These initiatives are useful up to a point, but they primarily reflect the concerns of northern governments. Ironically, these governments are in a far stronger position than their counterparts in developing countries. If revenue authorities in Britain and Germany feel threatened by offshore activity, how much more severe are the problems facing countries with weak systems of tax administration? And if governments in rich countries see tax havens as a threat to their capacity to finance basic services, how much more serious are the threats facing poor countries? After all, these are countries in which 1.2 billion people have no access to a health facility, in which 125 million primary school age children are not in school, and in which one out of every five people live below the poverty line.

Lack of attention to poverty is only one part of the problem with current initiatives. Another is their lack of balance. Some developing country havens justifiably see the actions of northern governments as being unbalanced and partial. Financial havens are part of a much wider problem that extends beyond the 'offshore' activity of small island states to ‘onshore' activity in major economies such as the City of London and New York. Yet OECD efforts to address harmful tax competition have involved a crackdown on small state financial havens, while a far more light-handed approach has been applied to member countries engaging in harmful tax practices.

Tax havens may seem far removed from the problem of poverty, but they are intimately connected. There are three major ways in which offshore centres undermine the interests of poor countries.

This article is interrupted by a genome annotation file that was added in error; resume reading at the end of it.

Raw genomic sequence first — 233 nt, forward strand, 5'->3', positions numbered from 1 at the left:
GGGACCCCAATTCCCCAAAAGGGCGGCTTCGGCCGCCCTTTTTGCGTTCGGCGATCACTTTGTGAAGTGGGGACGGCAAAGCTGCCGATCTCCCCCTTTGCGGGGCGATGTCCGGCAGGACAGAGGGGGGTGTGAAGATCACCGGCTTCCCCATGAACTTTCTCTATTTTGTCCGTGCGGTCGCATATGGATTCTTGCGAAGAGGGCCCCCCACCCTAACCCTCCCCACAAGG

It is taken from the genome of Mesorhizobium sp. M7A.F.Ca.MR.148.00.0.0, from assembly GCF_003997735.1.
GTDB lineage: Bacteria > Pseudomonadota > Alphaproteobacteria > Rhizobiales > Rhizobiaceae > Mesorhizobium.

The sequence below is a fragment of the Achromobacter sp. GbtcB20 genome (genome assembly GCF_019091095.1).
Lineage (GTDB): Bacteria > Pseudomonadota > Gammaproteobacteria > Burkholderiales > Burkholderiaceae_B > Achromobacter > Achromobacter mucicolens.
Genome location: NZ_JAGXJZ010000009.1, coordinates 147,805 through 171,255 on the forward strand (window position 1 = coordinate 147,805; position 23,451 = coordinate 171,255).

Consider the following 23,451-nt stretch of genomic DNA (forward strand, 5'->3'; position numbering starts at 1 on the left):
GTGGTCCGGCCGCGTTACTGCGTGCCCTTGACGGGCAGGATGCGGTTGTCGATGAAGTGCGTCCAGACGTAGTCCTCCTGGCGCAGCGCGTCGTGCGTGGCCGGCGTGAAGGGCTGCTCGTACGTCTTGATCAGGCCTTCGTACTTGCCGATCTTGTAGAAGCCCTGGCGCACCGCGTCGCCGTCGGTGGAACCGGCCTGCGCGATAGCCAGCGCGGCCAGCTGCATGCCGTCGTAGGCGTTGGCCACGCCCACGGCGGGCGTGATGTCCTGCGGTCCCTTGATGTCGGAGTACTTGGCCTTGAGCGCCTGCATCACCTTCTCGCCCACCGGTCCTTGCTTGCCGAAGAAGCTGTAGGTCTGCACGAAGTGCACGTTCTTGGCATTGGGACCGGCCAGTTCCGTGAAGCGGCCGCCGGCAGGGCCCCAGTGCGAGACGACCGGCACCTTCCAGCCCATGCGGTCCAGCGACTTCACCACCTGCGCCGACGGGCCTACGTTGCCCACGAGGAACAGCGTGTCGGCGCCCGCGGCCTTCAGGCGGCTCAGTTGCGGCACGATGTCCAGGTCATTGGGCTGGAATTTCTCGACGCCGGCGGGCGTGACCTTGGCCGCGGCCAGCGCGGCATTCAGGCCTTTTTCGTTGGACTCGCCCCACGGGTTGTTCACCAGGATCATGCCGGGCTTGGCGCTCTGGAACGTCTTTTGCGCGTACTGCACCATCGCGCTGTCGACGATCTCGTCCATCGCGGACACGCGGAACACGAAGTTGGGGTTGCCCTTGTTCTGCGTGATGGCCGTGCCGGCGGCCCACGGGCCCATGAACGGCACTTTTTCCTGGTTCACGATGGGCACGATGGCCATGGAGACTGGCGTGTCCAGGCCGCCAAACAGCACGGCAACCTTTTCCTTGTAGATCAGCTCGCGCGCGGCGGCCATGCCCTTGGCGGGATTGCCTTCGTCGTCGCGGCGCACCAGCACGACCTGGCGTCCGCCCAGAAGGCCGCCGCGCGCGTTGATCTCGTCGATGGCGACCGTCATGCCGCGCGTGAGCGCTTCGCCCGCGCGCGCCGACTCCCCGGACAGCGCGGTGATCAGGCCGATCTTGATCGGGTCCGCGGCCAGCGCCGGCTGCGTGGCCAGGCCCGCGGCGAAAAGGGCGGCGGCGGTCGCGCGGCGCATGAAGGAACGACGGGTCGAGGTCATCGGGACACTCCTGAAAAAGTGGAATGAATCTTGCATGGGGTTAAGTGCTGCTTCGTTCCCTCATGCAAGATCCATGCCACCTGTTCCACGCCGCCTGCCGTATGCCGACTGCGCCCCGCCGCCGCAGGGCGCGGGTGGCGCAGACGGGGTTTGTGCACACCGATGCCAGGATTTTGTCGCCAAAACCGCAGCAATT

- Tax competition and tax escape. Tax havens and harmful tax practices provide big business and wealthy individuals with opportunities to escape their tax obligations. This limits the capacity of countries to raise revenue through taxation, both on their own residents and on foreign-owned capital. This can seriously undermine the ability of governments in poor countries to make the vital investments in social services and economic infrastructure upon which human welfare and sustainable economic development depends. It also gives those TNCs that are prepared to make use of international tax avoidance opportunities an unfair competitive advantage over domestic competitors and small and medium size enterprises. Tax competition, and the implied threat of relocation, has forced developing countries to progressively lower corporate tax rates on foreign investors. Ten years ago, these rates were typically in the range of 30-35 per cent - broadly equivalent to the prevailing rate in most OECD countries. Today, few developing countries apply corporate tax rates in excess of 20 per cent. Efficiency considerations account for only a small part of this shift (as witnessed by the widening gap between OECD and developing country rates), suggesting that tax competition has been a central consideration. If developing countries were applying OECD corporate tax rates their revenues would be at least US$50 billion higher. If used effectively, funds siphoned through tax loopholes into offshore financial centres could be used to finance vital investments in health and education. None of this is to argue for a return to high tax regimes that deter investment activity. Foreign direct investment has the potential to generate real benefits for development. But without reasonable levels of tax collection, governments cannot maintain the social and economic infrastructure needed to sustain equitable growth.